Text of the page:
Architects and Builders today are challenged to provide innovative solutions when designing energy efficient buildings. Globally there is an increasing requirement by both Governments and Industry to improve efficiency in buildings to reduce both carbon emissions and use of fossil fuels. In Europe for example, this is driven by legislation such as the 2010/30/EU Energy Performance of Buildings Directive and the 2012/27/EU Energy Efficiency Directive. Market conditions worldwide are also influenced by a conviction that in general, traditional fuel prices are both likely to rise and become scarce.
Renewable Energy, building materials and energy control are equally important tools to enable better building efficiencies in intelligent buildings. At Ulster University, a team of scientists/engineers has developed a unique solution to the challenge faced by builders and architects, combining Solar Photovoltaic and Thermal energy with energy storage technology integrated into the building envelope.
A report published in June 2015 by the International Energy Agency predicted that renewables would produce more power than coal over the next 15 years. Within the UK, Solar PV currently has a capacity of 8GW – enough to power 2.8million homes. This solar market sector has grown rapidly over the past 5 years, offering tremendous business opportunities for companies specialising in this field or wishing to diversify into this interesting market sector.
The advantages of this PV thermal combination are twofold. Firstly, the entire exposed outer absorbing surface is covered with PV cells/module thereby increasing the potential electrical output. The electricity generated is now much greater than that necessary for the pumps and therefore can be supplied to the dwelling to supplement an existing electrical load demand. Secondly, an almost symbiotic relationship exists between the thermal requirements and electrical generation. As the PV increases in temperature, a drop in the PV performance will result. However, at the predetermined temperature, the HTF will begin to boil and change from a liquid to a vapour, effectively an isothermal process. This heat extraction will prevent the PV temperature from rising (thus maintaining electrical performance) whilst still permitting heat transfer to the inner store. In summation, the HyPV/T concept can form part of the building envelope, providing the following benefits:
• Low cost and carbon free electricity generation from the sun
• Low cost and carbon free hot water generation from the sun
• Thermal insulation for the building reducing heating and cooling requirements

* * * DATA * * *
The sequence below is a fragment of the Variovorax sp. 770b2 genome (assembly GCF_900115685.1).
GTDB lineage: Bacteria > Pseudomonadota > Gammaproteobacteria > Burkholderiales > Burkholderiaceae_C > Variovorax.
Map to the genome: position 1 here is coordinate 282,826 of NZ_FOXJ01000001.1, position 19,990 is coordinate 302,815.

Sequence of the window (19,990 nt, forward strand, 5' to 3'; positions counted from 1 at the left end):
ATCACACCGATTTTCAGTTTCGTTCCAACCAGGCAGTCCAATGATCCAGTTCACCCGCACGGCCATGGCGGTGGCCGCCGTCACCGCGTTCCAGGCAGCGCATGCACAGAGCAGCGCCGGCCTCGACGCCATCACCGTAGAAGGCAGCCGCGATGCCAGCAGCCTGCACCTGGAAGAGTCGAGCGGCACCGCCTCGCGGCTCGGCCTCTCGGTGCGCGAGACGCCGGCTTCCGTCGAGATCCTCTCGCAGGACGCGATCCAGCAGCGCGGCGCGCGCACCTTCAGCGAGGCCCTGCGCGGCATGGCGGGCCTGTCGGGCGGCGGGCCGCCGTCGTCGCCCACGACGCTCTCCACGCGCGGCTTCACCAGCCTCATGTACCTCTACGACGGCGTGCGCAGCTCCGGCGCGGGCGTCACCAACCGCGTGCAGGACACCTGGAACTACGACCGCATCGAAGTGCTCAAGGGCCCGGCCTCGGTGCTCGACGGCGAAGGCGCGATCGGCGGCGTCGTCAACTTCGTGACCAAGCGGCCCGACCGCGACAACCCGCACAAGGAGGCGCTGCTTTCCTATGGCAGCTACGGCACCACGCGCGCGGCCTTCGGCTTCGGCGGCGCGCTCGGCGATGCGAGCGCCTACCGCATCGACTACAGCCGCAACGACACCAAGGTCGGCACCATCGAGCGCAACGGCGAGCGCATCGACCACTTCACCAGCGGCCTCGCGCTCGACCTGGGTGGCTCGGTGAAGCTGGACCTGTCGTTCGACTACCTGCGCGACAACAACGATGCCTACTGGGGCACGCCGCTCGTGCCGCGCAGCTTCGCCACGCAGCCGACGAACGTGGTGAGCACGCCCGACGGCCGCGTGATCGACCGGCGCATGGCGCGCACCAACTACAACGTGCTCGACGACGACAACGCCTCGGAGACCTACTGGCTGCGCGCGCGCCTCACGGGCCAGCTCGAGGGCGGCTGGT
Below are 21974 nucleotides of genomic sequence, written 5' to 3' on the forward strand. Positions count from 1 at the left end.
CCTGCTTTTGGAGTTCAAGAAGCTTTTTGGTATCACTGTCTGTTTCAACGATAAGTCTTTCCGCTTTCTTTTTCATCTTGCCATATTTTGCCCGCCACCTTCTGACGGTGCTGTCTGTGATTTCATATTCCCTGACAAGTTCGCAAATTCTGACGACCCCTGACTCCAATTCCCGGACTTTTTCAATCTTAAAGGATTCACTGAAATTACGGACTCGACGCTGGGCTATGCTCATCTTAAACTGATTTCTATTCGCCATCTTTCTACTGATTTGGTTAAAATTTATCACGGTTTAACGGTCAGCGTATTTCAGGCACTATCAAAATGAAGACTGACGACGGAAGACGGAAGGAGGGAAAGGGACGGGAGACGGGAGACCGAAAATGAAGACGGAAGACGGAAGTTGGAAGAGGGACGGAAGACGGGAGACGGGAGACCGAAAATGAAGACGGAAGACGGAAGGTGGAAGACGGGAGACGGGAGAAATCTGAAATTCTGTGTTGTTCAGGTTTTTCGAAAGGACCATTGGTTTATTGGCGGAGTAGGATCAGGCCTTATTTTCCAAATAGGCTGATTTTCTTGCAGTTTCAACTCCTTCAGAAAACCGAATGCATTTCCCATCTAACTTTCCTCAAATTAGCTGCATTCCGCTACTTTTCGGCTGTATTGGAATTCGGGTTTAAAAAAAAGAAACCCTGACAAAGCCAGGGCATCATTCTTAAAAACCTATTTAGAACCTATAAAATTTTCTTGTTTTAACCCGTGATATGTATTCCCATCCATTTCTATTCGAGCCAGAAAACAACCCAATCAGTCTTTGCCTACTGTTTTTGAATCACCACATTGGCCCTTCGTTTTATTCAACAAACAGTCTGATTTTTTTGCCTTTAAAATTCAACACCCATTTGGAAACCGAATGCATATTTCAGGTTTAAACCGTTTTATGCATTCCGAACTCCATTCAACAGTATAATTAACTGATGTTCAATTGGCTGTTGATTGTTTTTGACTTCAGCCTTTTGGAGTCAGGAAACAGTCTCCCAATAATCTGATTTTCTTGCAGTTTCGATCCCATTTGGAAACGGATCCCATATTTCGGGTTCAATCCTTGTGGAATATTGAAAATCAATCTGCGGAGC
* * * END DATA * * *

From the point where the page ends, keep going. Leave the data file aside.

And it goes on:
The proposed HyPV/T façade concept used integrates the SolaCatcher technology, Integrated Collector/Storage Solar Water Heater (ICSSWH), with PVs into a single multi-functional facade element.
The Hybrid PV/T panel incorporates a thermal diode solar water heating vessel with a PV module and integral storage element to create a flexible, multi-functional façade collector / cladding unit. The unique collector has been developed from extensive research over the past 14 years. The technology for the innovative storage element and heat production is based on proven technology from previous product development by the Ulster team. The generation of electricity by the PV elements, in addition to the heat generation and storage facility of the collector, is a step improvement, giving the product additional commercial appeal.
A Building Integrated Hybrid PV/T collector will provide both heat and power. The result in an Energy Storage solution with outstanding insulation features that is a cost effective solution for both collection and storage. Due to the product life cycle capacity for providing heat and power, the Return on Investment is shorter than standard PV or Solar Thermal units. There is also a further financial advantage arising from displacing the building materials that would normally be used for cladding instead of the unit. Superior insulation of the building is also achieved due to the vacuum technology utilised, as a vacuum is the best form of insulation. The thermal energy stored can equally be used for either heating or cooling depending on the building requirements. The Hybrid PV/T system will provide CO2 displacement with renewable energy produced on site, with the possibility of attracting RHI’s or ROCS.
Ulster University is actively seeking to establish relationships with commercial entities interested in using the Hybrid PV/T technology for use in Building Integrated Energy Systems.